Spotlight Health happened to coincide with last summer’s lead-up to the Senate’s stalled (and ultimately failed) Better Care Reconciliation Act of 2017. It is hard to keep track of all the health-care-related congressional nail-biters of the past year. This was the bill—devised by a cloister of thirteen Republican male senators—that would have reduced Medicaid spending by $772 billion, leaving 22 million more people uninsured by 2026. Despite the jarring inhumanity of this plan, the debate in Aspen indulged the fantasy of free-market fundamentalists and universal coverage advocates joining forces to create a workable system. We should all look forward to the day when, as predicted in the festival literature, they “find balance between a market-based health system that stresses personal responsibility and choice with a human rights approach that considers affordability and access to care to be the highest priorities.”
I happen to be writing these words, seven months after my trip to Aspen, on the eve of a government shutdown. The limits of rational discourse are clear. I can’t help but scoff at the facade of bipartisan reconciliation draped over the completely contradictory views of society that Slavitt and Chen represent. On the one hand, the rhetoric of self-reliance and individualism. On the other, a conviction that we are responsible for one another.
In On Immunity: An Inoculation (2014), Eula Biss reflects on the belief in the individual body as sacrosanct, especially as harbored by anti-vaxxers. Many parents choose not to vaccinate their infants because of a line of flawed logic: “AIDS education taught us the importance of protecting our bodies from contact with other bodies, and this seems to have bred another kind of insularity, a preoccupation with the integrity of the individual immune system,” she writes. This analogy, while not perfect, relates to the GOP’s concern about insurance markets merging those who are vigorous and self-sufficient with those who are feeble and needy. When a disproportionate share of sick individuals buys into a plan, it is known as an “adverse selection.” There is a Darwinian selfishness—not to mention a delusional optimism—to this idea that illness can be categorically isolated from health.
One recent afternoon, I stepped onto a crowded train at Columbus Circle in New York. It was the week of the “bomb cyclone,” and everyone seemed shell-shocked, trundling along in their heaviest winter coats. I am one of those people who won’t touch a subway pole on the best of days, let alone when half of the riders are coughing. I tried to only breathe inside the space between my face and the gigantic scarf I had wrapped around my upper third. An ad above the crush of fellow passengers caught my eye: a photograph of a young woman’s neck, her face and décolletage cropped just beyond the picture. Her black hair was pulled back, exposing the shelf of her collar bone and straps of her bra, white against brown skin. Her fingers grazed the edge of a thin, faint scar that drew a horizontal line across her throat. Above the scar she wore a blue Band-Aid with the words “I’m covered.” “Cancer care is covered,” the copy reassured, alongside the web address for Oscar, a tech-based health insurance start-up—cofounded by Jared Kushner’s younger brother—that launched in 2014, when Obamacare went into effect. The company is valued at $2 billion, and, according to Forbes, has “more than 250,000 individual products,” which is to say people, enrolled under the Affordable Care Act for 2018.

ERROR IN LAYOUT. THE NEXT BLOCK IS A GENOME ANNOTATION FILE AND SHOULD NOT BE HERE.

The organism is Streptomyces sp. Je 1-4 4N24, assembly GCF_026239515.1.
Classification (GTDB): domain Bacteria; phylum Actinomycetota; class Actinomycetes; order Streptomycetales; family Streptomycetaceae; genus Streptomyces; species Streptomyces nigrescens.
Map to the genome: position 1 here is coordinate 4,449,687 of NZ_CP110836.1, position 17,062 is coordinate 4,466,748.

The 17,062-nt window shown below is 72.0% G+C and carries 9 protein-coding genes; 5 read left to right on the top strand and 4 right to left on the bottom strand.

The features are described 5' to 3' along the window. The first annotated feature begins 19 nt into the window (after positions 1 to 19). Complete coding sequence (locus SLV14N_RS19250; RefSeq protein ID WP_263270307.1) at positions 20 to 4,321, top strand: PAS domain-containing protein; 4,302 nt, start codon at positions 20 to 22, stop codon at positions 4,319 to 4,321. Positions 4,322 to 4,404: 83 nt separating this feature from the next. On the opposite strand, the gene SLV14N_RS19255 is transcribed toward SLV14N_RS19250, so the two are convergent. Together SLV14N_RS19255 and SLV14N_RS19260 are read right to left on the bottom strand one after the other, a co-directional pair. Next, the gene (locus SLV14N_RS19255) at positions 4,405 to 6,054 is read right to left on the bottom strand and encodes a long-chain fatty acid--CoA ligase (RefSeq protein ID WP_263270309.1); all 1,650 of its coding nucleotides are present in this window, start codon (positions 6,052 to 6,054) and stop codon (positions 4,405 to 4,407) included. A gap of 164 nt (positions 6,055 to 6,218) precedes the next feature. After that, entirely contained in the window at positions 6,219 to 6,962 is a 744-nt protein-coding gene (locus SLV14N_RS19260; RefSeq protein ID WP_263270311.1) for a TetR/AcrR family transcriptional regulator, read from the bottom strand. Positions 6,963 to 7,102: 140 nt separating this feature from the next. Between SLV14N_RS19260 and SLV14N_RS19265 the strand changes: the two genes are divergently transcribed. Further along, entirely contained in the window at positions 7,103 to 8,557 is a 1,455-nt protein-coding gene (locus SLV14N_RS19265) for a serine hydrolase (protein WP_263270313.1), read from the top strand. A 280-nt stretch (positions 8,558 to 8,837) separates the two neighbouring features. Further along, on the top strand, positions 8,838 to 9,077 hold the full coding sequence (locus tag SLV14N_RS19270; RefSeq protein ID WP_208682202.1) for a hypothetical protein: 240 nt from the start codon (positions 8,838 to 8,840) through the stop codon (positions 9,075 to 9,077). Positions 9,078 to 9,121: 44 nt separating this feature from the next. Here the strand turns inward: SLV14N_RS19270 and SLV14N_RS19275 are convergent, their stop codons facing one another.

I live in California now, but I travel back to New York every January for my annual cancer checkup, which entails blood work and an ultrasound of the lymph nodes in my neck. I received the test results the day before I saw the ad. “No news is good news,” my doctor had said. Despite the positive outcome of this year’s pilgrimage to Memorial Sloan Kettering, after the appointment I spent much of the afternoon curled on the couch, inert. I can go for weeks without thinking about the cancer cells lurking inside of me. But these yearly returns to the performance of patienthood unfailingly undo me.
I have the same scar, the same shade of skin, the same shoulder-length black hair as the woman in the subway ad. In the age of targeted marketing, the synchronicity felt uncanny. I got off the train at West Fourth Street to transfer to a downtown C. It was freezing underground, and bustling. I looked up the Oscar website while I waited. “Health care is broken. We want to fix it.” I sneezed. Sounds like something I might have heard on a panel in Aspen.